Fashion Moment of the Decade: Young Thug 'Jeffery' Mixtape Cover

by Maisie Bowker on 26 December 2019

As 2019 draws to a close, the SHOWstudio team reflect on their personal memories of the 2010s in fashion. Be it unforgettable magazine covers or runway shows that stay vivid in the mind’s eye years after the fact, read on for the fashion moments that shaped our understanding of fashion this decade.

As 2019 draws to a close, the SHOWstudio team reflect on their personal memories of the 2010s in fashion. Be it unforgettable magazine covers or runway shows that stay vivid in the mind’s eye years after the fact, read on for the fashion moments that shaped our understanding of fashion this decade.

The 2010s have been a decade of gender upheaval and some of culture's central figures have reimagined the traditional boundaries of female and male identities. My fashion moment of the decade is Young Thug’s iconic mixtape cover for his 2016 album Jeffery, originally titled No, My Name is JEFFERY released on 26 August of that year.

Young Thug Jeffery Mixtape

In the image, the rapper wears a ruffled lavender skirt and a white shirt, and periwinkle straps wrap around his upper body and tie themselves to his arms. On his head is a parasol shaped hat, that he tilts forward to cover his face, meaning it is only his hands and forearms that are exposed. The ensemble is by the Italian designer Alessandro Trincone as part of his ‘Annodami’ collection. Trincone is famed for creating gender-challenging pieces that redefine what men can wear.

The internet reacted loudly to Young Thug’s album cover. Some simply made fun of the dress, comparing it to a feather duster, while other messages contained overt homophobia. It was apparent that in 2016, the danger of performing slackened gender boundaries on the world stage was still keenly felt.

Nevertheless, the cover landed a mighty blow against the traditional understanding of what it is to be a straight male, especially one that dwells in the traditionally masculine sphere of hip-hop. The impact came at a moment when the rules of gender were being publicly discussed, and actively broken, as feminism was starting to move from niche protest movement to mainstream media talking point. While at the time of writing, gender boundaries sadly haven't been completely eradicated, Thug paved the way for a new cohort of rappers to experiment with women's clothing in their fashion choices, like Lil Uzi Vert, A$AP Rocky and Lil Nas X.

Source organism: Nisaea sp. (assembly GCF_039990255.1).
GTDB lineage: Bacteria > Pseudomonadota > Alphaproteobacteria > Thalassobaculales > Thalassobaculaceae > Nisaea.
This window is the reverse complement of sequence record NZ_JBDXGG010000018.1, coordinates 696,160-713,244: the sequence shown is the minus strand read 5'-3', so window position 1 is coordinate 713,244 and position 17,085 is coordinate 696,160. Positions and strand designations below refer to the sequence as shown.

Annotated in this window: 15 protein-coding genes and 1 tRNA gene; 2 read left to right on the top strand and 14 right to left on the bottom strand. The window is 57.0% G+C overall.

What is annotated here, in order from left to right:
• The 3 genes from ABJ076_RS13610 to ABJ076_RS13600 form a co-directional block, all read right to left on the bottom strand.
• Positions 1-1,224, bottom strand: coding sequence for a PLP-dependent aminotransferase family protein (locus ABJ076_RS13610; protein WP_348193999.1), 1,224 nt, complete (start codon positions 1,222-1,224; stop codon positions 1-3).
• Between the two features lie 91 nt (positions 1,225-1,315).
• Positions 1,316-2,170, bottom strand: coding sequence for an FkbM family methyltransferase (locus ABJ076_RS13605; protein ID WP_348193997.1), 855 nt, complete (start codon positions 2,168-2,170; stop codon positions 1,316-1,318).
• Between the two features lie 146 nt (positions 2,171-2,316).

Reverse of the 'Jeffrey' album cover

My relationship with the image is complex. It came at a time when I was questioning my own identity and I found myself rejoicing in this refreshing play on gender enacted on such a monumental stage. Thug’s decision stunned me, who was at the time a quiet 17-year-old girl fumbling at the edges of her identity while stuck in a small Welsh village. Suddenly, questions about my sexuality bubbled to the surface and I felt, perhaps, I existed in a world that would not condemn me to the fire for thriving in my difference.

However, we must be careful not to present Young Thug as something he is not. Whilst Thug is wearing traditionally female clothes, the album cover does not dislodge his identity as a straight male rapper. The songs on the album still contained hip hop tropes of masculine sexual prowess, with lyrics such as the line, 'Only here for one night lemme put it on your face / Let a n**** nut, only way I go to sleep' in the opening track, Wyclef Jean.

Given that his lyrics still contain misogyny even while he is dressing as in women's clothing, how can we applaud him? For me, it is Thug’s seemingly normal interaction between the revolutionary and the carefree. He personifies contradictory themes, he is a young straight man wearing the clothes he feels beautiful in, which just happen to be feminine.

This decade, traditional gender assumptions have moved beyond what could have been imagined the decade prior. Young Thug’s striking album cover contains the complex notions of what gender was and would become, our attitudes towards it, all re-packaged into an easily consumable image. I believe it was fashion - and its role on this album cover - that provides a visual record of the changing rhetoric of our times. Clothing has been used to give these ideas over to the masses and a discourse has entered the mainstream that substantially changes everything.

Young Thug in Molly Goddard for Dazed Magazine

At its core, the image is stubbornly beautiful, both aesthetically and emotionally. A young straight man poses comfortably in a feminine garment, one that ripples with frills and glows with an ambient hue. But when I consider the next decade, which feels increasingly unknown and insecure, I find myself drawn to the hope I once held while looking at small images of change like this. We must ask ourselves where change will come from in this new decade and how can we ensure that the freedom of individual expression, in fashion and gender, is maintained.

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